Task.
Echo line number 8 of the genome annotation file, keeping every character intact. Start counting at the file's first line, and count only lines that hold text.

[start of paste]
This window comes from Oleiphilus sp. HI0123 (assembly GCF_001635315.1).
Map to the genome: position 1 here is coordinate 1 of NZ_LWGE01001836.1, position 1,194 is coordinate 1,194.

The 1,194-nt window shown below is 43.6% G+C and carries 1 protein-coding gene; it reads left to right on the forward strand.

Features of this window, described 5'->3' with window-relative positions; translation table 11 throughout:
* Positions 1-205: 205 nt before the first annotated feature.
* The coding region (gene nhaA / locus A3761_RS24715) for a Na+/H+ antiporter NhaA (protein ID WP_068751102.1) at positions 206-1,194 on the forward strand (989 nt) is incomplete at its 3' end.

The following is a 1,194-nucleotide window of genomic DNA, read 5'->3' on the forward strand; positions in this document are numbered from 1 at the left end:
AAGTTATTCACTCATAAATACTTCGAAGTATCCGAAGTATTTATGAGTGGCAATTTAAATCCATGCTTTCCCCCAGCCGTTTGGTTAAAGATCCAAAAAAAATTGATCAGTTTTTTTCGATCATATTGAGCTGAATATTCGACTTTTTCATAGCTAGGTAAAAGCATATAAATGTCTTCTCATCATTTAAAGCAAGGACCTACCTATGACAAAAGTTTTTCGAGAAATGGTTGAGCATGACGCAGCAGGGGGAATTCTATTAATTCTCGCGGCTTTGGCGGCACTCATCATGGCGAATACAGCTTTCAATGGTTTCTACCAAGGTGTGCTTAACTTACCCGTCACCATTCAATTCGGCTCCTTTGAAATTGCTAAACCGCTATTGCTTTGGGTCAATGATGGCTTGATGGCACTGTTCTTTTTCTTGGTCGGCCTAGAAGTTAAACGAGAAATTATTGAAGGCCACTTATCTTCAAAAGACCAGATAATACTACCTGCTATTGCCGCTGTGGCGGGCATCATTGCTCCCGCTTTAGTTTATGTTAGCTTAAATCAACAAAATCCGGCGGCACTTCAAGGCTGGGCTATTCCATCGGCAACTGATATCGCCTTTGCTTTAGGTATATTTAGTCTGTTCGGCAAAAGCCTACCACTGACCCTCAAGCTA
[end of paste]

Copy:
AAGTTATTCACTCATAAATACTTCGAAGTATCCGAAGTATTTATGAGTGGCAATTTAAATCCATGCTTTCCCCCAGCCGTTTGGTTAAAGATCCAAAAAAAATTGATCAGTTTTTTTCGATCATATTGAGCTGAATATTCGACTTTTTCATAGCTAGGTAAAAGCATATAAATGTCTTCTCATCATTTAAAGCAAGGACCTACCTATGACAAAAGTTTTTCGAGAAATGGTTGAGCATGACGCAGCAGGGGGAATTCTATTAATTCTCGCGGCTTTGGCGGCACTCATCATGGCGAATACAGCTTTCAATGGTTTCTACCAAGGTGTGCTTAACTTACCCGTCACCATTCAATTCGGCTCCTTTGAAATTGCTAAACCGCTATTGCTTTGGGTCAATGATGGCTTGATGGCACTGTTCTTTTTCTTGGTCGGCCTAGAAGTTAAACGAGAAATTATTGAAGGCCACTTATCTTCAAAAGACCAGATAATACTACCTGCTATTGCCGCTGTGGCGGGCATCATTGCTCCCGCTTTAGTTTATGTTAGCTTAAATCAACAAAATCCGGCGGCACTTCAAGGCTGGGCTATTCCATCGGCAACTGATATCGCCTTTGCTTTAGGTATATTTAGTCTGTTCGGCAAAAGCCTACCACTGACCCTCAAGCTA